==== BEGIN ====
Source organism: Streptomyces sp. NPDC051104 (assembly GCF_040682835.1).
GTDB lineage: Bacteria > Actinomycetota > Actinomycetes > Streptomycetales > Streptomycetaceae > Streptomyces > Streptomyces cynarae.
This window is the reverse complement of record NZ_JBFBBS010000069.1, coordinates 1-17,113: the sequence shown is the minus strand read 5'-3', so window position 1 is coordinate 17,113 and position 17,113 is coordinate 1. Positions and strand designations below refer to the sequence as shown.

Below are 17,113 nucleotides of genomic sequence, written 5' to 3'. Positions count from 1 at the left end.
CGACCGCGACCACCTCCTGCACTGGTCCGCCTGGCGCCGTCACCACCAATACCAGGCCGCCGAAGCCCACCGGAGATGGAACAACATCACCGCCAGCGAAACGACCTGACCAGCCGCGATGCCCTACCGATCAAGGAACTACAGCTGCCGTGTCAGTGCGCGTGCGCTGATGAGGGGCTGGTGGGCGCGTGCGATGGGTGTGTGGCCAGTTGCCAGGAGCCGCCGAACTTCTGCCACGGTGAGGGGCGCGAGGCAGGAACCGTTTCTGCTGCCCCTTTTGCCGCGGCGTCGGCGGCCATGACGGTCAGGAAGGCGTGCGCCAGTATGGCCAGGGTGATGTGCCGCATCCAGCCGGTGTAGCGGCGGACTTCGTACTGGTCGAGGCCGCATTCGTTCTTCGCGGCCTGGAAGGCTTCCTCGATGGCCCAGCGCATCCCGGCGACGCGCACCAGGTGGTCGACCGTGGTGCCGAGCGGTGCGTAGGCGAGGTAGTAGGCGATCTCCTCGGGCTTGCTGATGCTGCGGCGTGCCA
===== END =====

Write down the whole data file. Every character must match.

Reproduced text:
Source organism: Streptomyces sp. NPDC051104 (assembly GCF_040682835.1).
GTDB lineage: Bacteria > Actinomycetota > Actinomycetes > Streptomycetales > Streptomycetaceae > Streptomyces > Streptomyces cynarae.
This window is the reverse complement of record NZ_JBFBBS010000069.1, coordinates 1-17,113: the sequence shown is the minus strand read 5'-3', so window position 1 is coordinate 17,113 and position 17,113 is coordinate 1. Positions and strand designations below refer to the sequence as shown.

Below are 17,113 nucleotides of genomic sequence, written 5' to 3'. Positions count from 1 at the left end.
CGACCGCGACCACCTCCTGCACTGGTCCGCCTGGCGCCGTCACCACCAATACCAGGCCGCCGAAGCCCACCGGAGATGGAACAACATCACCGCCAGCGAAACGACCTGACCAGCCGCGATGCCCTACCGATCAAGGAACTACAGCTGCCGTGTCAGTGCGCGTGCGCTGATGAGGGGCTGGTGGGCGCGTGCGATGGGTGTGTGGCCAGTTGCCAGGAGCCGCCGAACTTCTGCCACGGTGAGGGGCGCGAGGCAGGAACCGTTTCTGCTGCCCCTTTTGCCGCGGCGTCGGCGGCCATGACGGTCAGGAAGGCGTGCGCCAGTATGGCCAGGGTGATGTGCCGCATCCAGCCGGTGTAGCGGCGGACTTCGTACTGGTCGAGGCCGCATTCGTTCTTCGCGGCCTGGAAGGCTTCCTCGATGGCCCAGCGCATCCCGGCGACGCGCACCAGGTGGTCGACCGTGGTGCCGAGCGGTGCGTAGGCGAGGTAGTAGGCGATCTCCTCGGGCTTGCTGATGCTGCGGCGTGCCA